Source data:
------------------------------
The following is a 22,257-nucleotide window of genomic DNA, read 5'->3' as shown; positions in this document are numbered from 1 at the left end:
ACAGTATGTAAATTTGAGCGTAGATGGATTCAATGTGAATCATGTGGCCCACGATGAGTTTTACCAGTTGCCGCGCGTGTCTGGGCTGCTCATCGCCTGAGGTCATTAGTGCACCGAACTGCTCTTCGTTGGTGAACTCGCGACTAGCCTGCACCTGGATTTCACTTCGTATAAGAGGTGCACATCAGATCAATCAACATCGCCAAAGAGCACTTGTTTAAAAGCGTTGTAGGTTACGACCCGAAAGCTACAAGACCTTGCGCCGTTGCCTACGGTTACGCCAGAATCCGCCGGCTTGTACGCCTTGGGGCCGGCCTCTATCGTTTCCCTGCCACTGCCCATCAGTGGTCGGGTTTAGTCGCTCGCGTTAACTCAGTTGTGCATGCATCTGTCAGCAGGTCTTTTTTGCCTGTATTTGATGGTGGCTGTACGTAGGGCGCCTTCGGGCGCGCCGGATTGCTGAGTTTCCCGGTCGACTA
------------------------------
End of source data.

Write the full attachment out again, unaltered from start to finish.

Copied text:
The following is a 22,257-nucleotide window of genomic DNA, read 5'->3' as shown; positions in this document are numbered from 1 at the left end:
ACAGTATGTAAATTTGAGCGTAGATGGATTCAATGTGAATCATGTGGCCCACGATGAGTTTTACCAGTTGCCGCGCGTGTCTGGGCTGCTCATCGCCTGAGGTCATTAGTGCACCGAACTGCTCTTCGTTGGTGAACTCGCGACTAGCCTGCACCTGGATTTCACTTCGTATAAGAGGTGCACATCAGATCAATCAACATCGCCAAAGAGCACTTGTTTAAAAGCGTTGTAGGTTACGACCCGAAAGCTACAAGACCTTGCGCCGTTGCCTACGGTTACGCCAGAATCCGCCGGCTTGTACGCCTTGGGGCCGGCCTCTATCGTTTCCCTGCCACTGCCCATCAGTGGTCGGGTTTAGTCGCTCGCGTTAACTCAGTTGTGCATGCATCTGTCAGCAGGTCTTTTTTGCCTGTATTTGATGGTGGCTGTACGTAGGGCGCCTTCGGGCGCGCCGGATTGCTGAGTTTCCCGGTCGACTA